For Gupta, what is interesting is that the palaeochannel provided a comfortable landscape, with a “topographic low” – a depression in the land – “where rainfall and monsoon flow would have been concentrated and also protected the cities from the big floods of the Himalayan rivers.”
“If the paper passed peer-review” – which it did – then there is no reason to doubt the paper’s conclusions, according to Maarten Kleinhans, chair in process sedimentology and fluviodeltaic morphodynamics at the faculty of geosciences, University of Utrecht. “I can’t see how they could have done a better job with the means available, although my hands are itching to run some models and experiments.”
But there is room for caution. “There are always pinches of salt to be taken, because this sort of science is like detective work: geologists start with hypotheses, collect the clues as far as possible, available and as far as they recognise them, they build up one or a few possible explanatory stories of how the system developed, and keep checking whether pieces of the puzzle tell a different story,” Kleinhans continued. But because Gupta and team have amassed more evidence than before, “it will require even more data and surprises in that data to overthrow these ideas.”
The summer monsoon’s decline
When a river shifts course, it’s called an avulsion, and “rivers do this”, according to Gupta. Between 15,000 and 8,000 years ago, the Sutlej avulsed from where the Ghaggar-Hakra palaeochannel is today to where the Sutlej itself flows today. The two courses are separated by about 150 km. The avulsion node, the point at which the river changed course, is located close to where the Sutlej exits the Himalayas. While the researchers have not identified the cause of the avulsion, they mention – speculatively – that the Indian summer monsoon might have played a part.
Studies, such as one from 2005 and another from 2015, have suggested that the summer monsoon was declining in strength about 5,000 years ago (with many fluctuations before that as well). The reasons are multifarious, including shifting winds and sea temperatures. So Indus valley sites like Banawali and Kalibangan, dependent as they were on monsoonal sources of water according to Gupta’s study, could have been affected by these shifts. However, Gupta is wary, saying that “archaeological studies haven’t been able to date these events in great detail”.
Around 1,300 BCE, or 3,300 years ago, the Indus valley civilisation began to peter out for reasons that remain unknown. Some speculation among scientists has focused on, among various factors, the summer monsoon (note: the civilisation’s end can’t be attributed to a single cause). To contribute to this debate, a group of archaeologists analysed animal teeth and bone phosphates discovered in a trench in Bhirrana village, Haryana. They used the oxygen isotope levels in the specimens as a proxy for rainfall levels and deduced that the monsoon didn’t directly drive the civilisation’s decline.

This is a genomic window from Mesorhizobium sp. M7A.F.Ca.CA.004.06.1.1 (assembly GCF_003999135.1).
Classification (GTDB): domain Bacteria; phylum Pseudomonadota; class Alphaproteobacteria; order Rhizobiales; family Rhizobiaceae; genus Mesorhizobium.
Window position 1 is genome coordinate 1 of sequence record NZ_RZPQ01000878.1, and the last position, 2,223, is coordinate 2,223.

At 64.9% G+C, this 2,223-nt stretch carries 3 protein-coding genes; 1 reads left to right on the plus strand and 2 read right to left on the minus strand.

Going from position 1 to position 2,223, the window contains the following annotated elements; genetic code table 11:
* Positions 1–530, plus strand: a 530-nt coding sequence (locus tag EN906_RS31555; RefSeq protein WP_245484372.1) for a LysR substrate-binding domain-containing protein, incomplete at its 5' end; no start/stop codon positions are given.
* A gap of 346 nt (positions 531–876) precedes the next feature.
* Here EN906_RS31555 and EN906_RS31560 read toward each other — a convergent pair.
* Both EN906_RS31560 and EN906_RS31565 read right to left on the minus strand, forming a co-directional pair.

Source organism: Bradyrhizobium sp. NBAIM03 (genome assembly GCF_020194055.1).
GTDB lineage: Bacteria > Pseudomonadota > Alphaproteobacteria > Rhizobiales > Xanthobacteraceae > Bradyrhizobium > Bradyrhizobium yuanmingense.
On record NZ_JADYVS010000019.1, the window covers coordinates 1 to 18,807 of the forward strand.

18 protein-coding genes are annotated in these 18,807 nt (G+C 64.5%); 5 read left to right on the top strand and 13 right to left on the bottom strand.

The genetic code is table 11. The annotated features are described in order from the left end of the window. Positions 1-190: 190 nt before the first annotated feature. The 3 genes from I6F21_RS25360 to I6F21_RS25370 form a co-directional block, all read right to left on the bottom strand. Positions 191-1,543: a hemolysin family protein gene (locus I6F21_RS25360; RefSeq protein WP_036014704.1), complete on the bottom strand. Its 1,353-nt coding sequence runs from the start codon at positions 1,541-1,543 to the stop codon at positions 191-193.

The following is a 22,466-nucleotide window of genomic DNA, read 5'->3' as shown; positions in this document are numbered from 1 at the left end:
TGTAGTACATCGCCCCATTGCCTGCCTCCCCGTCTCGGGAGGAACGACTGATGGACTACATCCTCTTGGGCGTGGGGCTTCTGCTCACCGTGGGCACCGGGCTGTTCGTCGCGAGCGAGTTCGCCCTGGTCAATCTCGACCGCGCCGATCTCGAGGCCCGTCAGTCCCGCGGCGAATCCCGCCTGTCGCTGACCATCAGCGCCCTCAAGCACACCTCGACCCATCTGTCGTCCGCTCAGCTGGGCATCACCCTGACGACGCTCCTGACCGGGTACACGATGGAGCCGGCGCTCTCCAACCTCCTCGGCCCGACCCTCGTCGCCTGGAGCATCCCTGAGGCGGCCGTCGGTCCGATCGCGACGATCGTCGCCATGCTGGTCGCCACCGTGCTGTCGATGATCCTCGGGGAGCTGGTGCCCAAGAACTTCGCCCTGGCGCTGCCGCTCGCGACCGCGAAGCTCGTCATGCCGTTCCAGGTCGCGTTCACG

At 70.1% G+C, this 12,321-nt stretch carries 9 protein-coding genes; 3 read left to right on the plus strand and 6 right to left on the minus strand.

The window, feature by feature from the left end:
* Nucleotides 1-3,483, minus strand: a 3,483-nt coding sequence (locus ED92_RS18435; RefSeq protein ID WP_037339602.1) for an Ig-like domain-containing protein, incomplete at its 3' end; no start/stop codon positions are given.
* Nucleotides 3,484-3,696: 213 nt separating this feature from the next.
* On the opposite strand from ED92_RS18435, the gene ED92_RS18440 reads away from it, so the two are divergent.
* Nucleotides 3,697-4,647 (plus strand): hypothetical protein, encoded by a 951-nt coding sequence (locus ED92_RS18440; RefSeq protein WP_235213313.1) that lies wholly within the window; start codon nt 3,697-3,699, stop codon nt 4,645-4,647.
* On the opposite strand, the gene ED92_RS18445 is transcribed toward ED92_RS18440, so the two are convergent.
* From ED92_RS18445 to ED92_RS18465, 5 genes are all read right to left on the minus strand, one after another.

Instead, they said in a paper published in May 2016 that the faltering rains forced the Harappans to shift from planting wheat and barley crops to the more drought-resistant millets and rice. As a result, they wrote, “Because these later crops generally have much lower yield, the organised large storage system of the mature Harappan period was abandoned, giving rise to smaller, more individual, household-based crop processing and storage systems, and could act as catalyst for the de-urbanisation of the Harappan civilisation”.
Interest in the wane of the Indus valley civilisation also overlaps with discovering the Saraswati river (should it exist). Its description in the Rig Veda, a collection of Sanskrit hymns written sometime after 1,700 BCE, matches what the investigation led by Gupta has found – in that there was a perennial river flowing in the Ghaggar-Hakra palaeochannel. However, the Sutlej only flowed there till about 8,000 years ago.
Although scientists have figured out how Banawali and Kalibangan could have been watered, other mysteries remain. One is of Rakigarhi, a large city of the civilisation – in the present-day Hissar district of Haryana – that is proximate neither to rivers nor to any known palaeochannels. “It’s very bizarre,” Gupta said. “That’s something that people don’t really understand because there doesn’t seem to be any trace of a palaeochannel there. So that’s work in progress. Rakigarhi is a very big site compared to Kalibangan, so how did they get their water resources?”
Other things in progress will be to confirm what Gupta and his colleagues are implying. For example, their paper states that the conclusions of their study means it “seems improbable that Indus settlements flourished due to ‘perennial’ monsoon-fed river flow”, a suggestion made by Giosan in 2012. However, Giosan said, “Whether the monsoonal rivers feeding the abandoned Sutlej valley were perennial or seasonal during Harappan and Vedic periods remains to be seen. Data presented in the new paper is not diagnostic for either of these interpretations.”
Yet others will be to test Gupta et al’s conclusions as well. According to Kleinhans, this can be done through “studies … that can indicate where the water or sediment came from, or what sort of natural plants grew there at the time to unravel how much water they got. Another alternative could perhaps come from powerful computer modelling of the water and sediment fluxes to test whether their hypotheses do not somehow conflict with the laws of physics.”
“All of this is a lot of work,” he added. In the meantime, we can appreciate a new way to think about rivers. To quote from Gupta’s paper: “It was the departure of the river, rather than its arrival, that triggered the growth of Indus urban settlements”.